Thursday, March 22, 2012

Summary of OHRP Determination Letters for 2011

The number of determination letters issued by the Office of Human Research Protections (OHRP) dropped over the past ten years, and 2011 marked the fewest letters since 2000 (earliest year currently listed on the OHRP website).

In 2011, 17 determination letters were published on the OHRP website. Six letters were follow-up correspondence to previous letters, mostly related to alleged non-compliance of researchers. Seven letters responded to reports of alleged non-compliance, and two letters communicated the findings from on-site evaluations. One letter was related to issues with IRB policies and procedures, and one corrected a previous letter. Eighteen different organizations received the letters (four organizations received two letters in 2011, and four letters were written to multiple institutions). Eleven letters concluded with “no further action required,” while six called for a corrective action plan.

Significant findings requiring corrective actions included:

  • Policies and procedures lacked sufficient detail.
  • “Minor” amendments were not defined.
  • Documentation was missing for both criteria for waivers of the consent process and for consent.
  • Substantive modifications following conditional approval were not reviewed by the convened IRB.
  • The IRB failed to adequately review recruitment materials and process.
  • The IRB failed to consider additional protection for vulnerable participants as part of criteria for approval.
  • Exempt determinations were incorrect.
  • Cases of non-compliance, unanticipated problems involving risks to participants or others, and suspensions and terminations of IRB approval were not reported to OHRP.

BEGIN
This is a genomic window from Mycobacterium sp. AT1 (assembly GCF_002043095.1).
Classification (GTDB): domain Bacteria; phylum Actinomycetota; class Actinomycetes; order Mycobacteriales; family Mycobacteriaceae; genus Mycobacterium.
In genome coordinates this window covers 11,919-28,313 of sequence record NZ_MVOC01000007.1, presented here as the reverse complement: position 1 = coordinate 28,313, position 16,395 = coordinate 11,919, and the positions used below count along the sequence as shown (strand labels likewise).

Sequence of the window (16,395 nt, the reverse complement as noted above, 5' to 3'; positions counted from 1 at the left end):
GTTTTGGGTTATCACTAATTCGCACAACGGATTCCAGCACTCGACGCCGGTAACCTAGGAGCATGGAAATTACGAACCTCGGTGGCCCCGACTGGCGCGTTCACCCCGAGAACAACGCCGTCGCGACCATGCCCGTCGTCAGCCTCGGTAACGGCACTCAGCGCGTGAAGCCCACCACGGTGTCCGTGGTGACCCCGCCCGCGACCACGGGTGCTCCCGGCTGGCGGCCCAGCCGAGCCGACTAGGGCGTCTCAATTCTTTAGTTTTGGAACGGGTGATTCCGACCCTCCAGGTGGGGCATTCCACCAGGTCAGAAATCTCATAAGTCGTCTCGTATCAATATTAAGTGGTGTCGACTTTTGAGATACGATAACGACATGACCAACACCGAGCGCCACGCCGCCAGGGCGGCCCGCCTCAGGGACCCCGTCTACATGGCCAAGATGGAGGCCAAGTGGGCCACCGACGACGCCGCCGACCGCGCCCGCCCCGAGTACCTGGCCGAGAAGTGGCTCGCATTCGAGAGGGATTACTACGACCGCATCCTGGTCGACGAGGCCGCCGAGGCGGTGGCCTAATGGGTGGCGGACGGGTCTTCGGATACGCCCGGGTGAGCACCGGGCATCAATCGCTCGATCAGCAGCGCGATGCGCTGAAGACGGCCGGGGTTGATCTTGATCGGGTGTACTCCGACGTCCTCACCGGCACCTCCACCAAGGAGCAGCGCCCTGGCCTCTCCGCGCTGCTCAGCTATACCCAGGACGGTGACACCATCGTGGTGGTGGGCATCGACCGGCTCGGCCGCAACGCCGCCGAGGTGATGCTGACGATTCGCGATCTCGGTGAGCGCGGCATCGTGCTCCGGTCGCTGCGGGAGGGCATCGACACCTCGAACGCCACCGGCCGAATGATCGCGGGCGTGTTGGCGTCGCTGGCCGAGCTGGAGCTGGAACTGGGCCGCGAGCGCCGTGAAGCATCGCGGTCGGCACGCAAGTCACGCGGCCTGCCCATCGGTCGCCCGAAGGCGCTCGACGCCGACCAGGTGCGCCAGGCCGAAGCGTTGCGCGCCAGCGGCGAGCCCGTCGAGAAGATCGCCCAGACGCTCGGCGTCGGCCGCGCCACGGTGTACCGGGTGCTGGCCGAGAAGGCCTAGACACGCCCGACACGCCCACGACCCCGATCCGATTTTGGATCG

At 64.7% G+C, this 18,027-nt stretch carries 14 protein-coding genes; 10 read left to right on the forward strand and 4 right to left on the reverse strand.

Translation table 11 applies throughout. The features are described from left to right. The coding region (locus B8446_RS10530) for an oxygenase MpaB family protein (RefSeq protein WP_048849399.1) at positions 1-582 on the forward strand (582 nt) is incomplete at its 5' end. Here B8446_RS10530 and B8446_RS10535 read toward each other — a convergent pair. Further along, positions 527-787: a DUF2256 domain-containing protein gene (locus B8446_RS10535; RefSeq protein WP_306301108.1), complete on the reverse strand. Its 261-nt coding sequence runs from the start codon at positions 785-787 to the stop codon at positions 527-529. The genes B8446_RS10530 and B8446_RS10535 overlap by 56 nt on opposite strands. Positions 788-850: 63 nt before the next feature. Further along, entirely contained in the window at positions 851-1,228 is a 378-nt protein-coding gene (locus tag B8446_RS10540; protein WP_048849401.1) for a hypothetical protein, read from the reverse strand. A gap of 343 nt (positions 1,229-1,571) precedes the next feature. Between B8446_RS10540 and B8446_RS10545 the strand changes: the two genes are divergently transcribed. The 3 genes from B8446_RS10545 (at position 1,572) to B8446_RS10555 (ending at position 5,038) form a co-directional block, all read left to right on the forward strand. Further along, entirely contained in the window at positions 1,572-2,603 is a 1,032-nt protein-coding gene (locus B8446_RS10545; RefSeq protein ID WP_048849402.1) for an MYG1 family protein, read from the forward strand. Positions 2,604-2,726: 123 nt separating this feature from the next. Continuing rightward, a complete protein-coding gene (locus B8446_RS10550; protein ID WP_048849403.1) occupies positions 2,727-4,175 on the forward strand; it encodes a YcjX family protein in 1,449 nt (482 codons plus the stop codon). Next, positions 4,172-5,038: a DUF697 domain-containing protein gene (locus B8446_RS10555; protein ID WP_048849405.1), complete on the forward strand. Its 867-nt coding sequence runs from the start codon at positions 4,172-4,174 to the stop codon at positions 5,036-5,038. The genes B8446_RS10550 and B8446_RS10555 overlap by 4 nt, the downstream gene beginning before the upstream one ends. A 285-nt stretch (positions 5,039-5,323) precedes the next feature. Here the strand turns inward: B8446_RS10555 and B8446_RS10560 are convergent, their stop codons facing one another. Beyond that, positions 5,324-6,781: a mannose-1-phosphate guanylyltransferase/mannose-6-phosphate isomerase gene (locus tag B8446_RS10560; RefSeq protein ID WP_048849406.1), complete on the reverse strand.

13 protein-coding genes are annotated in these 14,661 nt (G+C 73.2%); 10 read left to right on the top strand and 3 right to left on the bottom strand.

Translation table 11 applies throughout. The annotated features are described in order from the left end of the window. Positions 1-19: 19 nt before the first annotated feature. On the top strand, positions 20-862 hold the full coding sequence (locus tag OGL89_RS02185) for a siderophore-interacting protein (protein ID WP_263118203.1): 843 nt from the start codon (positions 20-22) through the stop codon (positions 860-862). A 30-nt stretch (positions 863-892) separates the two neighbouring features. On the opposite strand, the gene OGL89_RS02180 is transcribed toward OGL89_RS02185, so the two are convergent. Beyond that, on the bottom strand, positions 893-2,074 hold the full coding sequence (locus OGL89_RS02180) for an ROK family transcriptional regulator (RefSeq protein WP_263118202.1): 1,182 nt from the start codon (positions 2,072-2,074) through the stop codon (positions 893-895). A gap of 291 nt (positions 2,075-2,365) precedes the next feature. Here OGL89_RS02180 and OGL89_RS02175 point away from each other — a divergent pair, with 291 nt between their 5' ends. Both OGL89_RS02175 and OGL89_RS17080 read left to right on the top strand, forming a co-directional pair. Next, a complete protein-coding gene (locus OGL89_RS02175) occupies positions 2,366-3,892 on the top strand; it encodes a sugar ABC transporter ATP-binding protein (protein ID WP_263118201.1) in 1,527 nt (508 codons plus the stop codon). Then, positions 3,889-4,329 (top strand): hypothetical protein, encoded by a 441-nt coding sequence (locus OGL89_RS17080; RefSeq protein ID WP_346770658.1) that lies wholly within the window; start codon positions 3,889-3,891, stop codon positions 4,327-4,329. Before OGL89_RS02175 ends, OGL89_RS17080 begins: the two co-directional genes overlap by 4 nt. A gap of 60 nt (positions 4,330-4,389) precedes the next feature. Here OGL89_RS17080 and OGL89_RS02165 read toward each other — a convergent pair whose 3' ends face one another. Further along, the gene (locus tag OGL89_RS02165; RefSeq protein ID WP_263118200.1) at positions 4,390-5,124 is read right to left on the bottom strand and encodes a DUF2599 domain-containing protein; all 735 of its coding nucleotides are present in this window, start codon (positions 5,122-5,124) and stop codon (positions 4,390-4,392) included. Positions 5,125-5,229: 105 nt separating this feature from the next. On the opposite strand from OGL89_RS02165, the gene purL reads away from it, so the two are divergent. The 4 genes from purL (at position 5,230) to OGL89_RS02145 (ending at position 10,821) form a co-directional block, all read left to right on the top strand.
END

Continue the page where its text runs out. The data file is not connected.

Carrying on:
• Consent forms did not describe all risks.
  • Researchers initiated research without first obtaining consent.
  • Researchers failed to report new or increased risks to the IRB or participants.
  • Researchers made changes to protocol without approval from the IRB.

Four of the letters went to AAHRPP accredited organizations. One letter followed an on-site evaluation and listed only a “minor procedural problem.” Two letters, initial and follow-up, were to the same organization, concerning allegations of investigator non-compliance. This was determined to be generally unproven, but it led to two minor required actions, which were resolved quickly as acknowledged by the follow-up letter. The fourth letter was written to three organizations; two are currently accredited but were not accredited at the time the research with alleged non-compliance was reviewed. That incident is still an open case.

Reading and analyzing OHRP determination letters can provide useful information on issues that the OHRP is monitoring and on common findings among organizations.

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